JERUSALEM — Moshe Arens, the Israeli politician and statesman who was one of the last of his country’s founding generation of right-wing Zionists and who held top posts but never achieved his greatest aspirations died Monday at his home in Savyon, Israel. He was 93.
A former member of the Irgun militia, Mr. Arens remained until his last days a beacon of Israel’s ideological right. After helping to found the Herut (Freedom) party, he reached the top echelons of its outgrowth, the Likud, and was seen by many as the natural heir of the conservative Prime Ministers Menachem Begin and Yitzhak Shamir.
Mr. Arens served three times as defense minister and also as foreign minister and as ambassador to the United States.
Widely considered an outstanding civilian defense minister, Mr. Arens was respected by the military and helped shape Israel’s defense doctrine. A champion of Israeli self-reliance, he fostered Israel’s aerospace program and became the godfather of one of the country’s most ambitious, though ill-fated, projects — to build an indigenous state-of-the-art fighter plane, the Lavi.
“There was no greater patriot than him,” said Prime Minister Benjamin Netanyahu, who grew up in the same revisionist movement and whose political career was nurtured and then promoted by Mr. Arens.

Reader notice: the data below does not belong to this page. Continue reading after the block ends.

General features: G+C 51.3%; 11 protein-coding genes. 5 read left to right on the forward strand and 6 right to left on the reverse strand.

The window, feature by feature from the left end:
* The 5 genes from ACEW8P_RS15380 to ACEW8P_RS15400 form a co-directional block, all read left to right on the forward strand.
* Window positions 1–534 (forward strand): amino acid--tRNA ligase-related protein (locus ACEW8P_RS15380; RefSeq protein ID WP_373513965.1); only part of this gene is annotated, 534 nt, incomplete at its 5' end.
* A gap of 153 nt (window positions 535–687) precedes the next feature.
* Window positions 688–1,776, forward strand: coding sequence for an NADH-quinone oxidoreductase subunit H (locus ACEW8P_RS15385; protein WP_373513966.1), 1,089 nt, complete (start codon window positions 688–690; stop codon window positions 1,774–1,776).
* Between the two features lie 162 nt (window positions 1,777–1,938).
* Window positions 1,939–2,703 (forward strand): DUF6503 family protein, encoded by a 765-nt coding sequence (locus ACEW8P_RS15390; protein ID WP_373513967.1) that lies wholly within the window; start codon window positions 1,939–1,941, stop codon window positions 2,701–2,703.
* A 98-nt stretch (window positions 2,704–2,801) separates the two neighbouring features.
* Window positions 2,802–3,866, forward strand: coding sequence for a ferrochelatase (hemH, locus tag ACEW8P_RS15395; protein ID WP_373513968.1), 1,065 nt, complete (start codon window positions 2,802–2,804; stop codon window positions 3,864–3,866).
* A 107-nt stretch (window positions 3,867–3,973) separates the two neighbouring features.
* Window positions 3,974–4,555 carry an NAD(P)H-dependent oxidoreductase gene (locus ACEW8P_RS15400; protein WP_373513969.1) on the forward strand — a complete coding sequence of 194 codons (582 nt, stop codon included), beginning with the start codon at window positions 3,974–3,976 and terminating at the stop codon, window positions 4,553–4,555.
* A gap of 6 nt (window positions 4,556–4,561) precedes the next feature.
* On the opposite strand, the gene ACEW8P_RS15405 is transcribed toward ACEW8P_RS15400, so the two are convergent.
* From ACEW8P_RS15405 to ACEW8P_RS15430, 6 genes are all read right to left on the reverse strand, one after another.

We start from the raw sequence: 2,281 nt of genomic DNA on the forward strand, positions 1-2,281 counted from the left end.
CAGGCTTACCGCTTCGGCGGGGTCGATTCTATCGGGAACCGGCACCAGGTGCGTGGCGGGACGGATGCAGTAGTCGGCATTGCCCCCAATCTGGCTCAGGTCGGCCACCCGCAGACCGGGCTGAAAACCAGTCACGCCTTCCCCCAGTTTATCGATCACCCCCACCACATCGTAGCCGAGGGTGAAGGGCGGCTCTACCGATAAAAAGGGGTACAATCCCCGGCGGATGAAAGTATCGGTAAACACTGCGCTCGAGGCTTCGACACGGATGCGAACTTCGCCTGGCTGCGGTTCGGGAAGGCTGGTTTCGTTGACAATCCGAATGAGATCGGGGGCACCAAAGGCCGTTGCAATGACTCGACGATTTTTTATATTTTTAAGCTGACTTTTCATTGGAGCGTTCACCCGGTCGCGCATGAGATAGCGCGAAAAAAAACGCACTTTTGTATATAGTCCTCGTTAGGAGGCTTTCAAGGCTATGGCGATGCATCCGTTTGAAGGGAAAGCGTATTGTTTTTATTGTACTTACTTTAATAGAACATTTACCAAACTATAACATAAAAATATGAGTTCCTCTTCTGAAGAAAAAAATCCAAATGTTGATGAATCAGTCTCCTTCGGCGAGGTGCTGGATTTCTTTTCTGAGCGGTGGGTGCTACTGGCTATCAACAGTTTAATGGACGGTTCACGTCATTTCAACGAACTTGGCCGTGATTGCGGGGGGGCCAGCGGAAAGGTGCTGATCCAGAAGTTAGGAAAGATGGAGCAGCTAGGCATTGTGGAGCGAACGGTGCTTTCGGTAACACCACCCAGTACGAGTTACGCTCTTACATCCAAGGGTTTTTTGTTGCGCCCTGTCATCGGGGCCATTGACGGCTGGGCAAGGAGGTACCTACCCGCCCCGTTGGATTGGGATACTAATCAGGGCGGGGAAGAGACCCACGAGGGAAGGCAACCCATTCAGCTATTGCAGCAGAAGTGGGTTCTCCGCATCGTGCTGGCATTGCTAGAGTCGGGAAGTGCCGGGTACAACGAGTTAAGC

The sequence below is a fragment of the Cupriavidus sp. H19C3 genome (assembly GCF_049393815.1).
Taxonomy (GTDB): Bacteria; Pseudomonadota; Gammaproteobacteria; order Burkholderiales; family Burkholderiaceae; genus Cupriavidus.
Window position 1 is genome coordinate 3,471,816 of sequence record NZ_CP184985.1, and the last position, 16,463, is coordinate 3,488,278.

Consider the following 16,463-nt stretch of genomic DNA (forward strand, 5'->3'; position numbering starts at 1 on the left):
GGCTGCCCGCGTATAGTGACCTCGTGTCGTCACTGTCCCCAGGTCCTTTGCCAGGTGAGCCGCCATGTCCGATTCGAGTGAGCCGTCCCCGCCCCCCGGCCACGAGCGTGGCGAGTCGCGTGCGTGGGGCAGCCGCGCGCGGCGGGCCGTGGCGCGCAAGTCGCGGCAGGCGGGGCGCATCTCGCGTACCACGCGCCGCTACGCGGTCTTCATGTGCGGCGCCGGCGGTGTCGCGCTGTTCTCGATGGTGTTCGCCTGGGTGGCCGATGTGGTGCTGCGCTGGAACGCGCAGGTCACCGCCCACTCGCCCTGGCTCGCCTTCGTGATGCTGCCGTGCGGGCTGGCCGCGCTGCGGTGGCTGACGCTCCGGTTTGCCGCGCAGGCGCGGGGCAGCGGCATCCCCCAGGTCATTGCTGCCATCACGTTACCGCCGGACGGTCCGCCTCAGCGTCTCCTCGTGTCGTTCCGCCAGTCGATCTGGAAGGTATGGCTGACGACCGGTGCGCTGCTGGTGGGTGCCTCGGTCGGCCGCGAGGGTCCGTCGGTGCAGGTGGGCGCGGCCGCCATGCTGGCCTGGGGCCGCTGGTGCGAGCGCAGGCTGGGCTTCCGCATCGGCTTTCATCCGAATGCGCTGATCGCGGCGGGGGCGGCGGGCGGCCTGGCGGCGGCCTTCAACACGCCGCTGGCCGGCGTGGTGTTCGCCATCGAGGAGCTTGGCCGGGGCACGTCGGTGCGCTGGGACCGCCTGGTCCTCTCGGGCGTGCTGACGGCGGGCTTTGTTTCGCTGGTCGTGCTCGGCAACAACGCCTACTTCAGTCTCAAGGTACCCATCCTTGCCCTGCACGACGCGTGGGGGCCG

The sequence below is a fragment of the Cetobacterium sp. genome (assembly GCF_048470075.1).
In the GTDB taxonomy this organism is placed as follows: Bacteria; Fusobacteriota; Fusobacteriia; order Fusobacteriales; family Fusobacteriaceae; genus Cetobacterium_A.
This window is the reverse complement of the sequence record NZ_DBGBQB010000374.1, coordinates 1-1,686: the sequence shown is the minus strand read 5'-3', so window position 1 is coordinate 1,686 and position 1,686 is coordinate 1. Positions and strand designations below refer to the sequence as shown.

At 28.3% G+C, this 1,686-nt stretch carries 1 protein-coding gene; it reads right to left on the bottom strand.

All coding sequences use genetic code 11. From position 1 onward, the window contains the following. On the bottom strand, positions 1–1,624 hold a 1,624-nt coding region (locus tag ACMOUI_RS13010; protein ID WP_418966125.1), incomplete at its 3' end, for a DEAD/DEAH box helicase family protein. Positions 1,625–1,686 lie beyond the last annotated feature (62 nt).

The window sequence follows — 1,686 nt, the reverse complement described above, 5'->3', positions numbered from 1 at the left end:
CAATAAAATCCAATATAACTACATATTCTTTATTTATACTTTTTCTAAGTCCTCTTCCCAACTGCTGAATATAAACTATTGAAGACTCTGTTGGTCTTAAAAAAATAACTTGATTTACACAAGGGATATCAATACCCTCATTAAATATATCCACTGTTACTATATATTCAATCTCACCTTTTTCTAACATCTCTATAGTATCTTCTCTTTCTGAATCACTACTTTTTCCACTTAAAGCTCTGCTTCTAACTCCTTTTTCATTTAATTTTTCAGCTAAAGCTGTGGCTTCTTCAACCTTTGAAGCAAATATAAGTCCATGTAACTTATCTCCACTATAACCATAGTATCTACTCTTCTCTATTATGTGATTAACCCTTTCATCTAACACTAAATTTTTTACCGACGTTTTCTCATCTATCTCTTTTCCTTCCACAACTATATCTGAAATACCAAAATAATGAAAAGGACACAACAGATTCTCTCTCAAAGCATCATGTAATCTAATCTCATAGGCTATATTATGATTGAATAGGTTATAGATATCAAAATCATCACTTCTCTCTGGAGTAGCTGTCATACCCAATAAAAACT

Though Mr. Arens was one of the longest-surviving members of Israel’s founding generation, his grandest political and national goals remained unfulfilled. An aeronautical engineer by training who lacked charisma and the common touch, he never made it to the premiership, while the Lavi was grounded under intense pressure from the Pentagon.
Mr. Arens, also known by his nickname, Misha, was born in Kovno, now Kaunas, Lithuania, and moved with his family to the United States at 13. He graduated from the Massachusetts Institute of Technology and served as a technical sergeant in the US Army Corps of Engineers in World War II before leaving to fight in Israel’s 1948 war of independence with Begin’s right-wing underground militia, the Irgun.
A somewhat dour academic and a paragon of politeness and correctitude, Mr. Arens seemed increasingly out of place in the hurly-burly of the Likud. But his ideological credentials and acumen continued to propel him up the ranks of the party, which swept into power on a popular tide in 1977 and has dominated Israeli politics for many years since.
Mr. Arens veered right of Begin, his mentor, voting against the Camp David Accords with Egypt in 1978 because he believed a total withdrawal from Sinai was too heavy a price. His hawkishness helped earn him an appointment as ambassador to the United States in 1982, a time when Israel was drawing headlines and international criticism for invading Lebanon to flush out the Palestine Liberation Organization.
Yet Mr. Arens proved adept at making Israel’s case to audiences in the United States and came to be valued by Reagan administration officials as an Israeli government insider.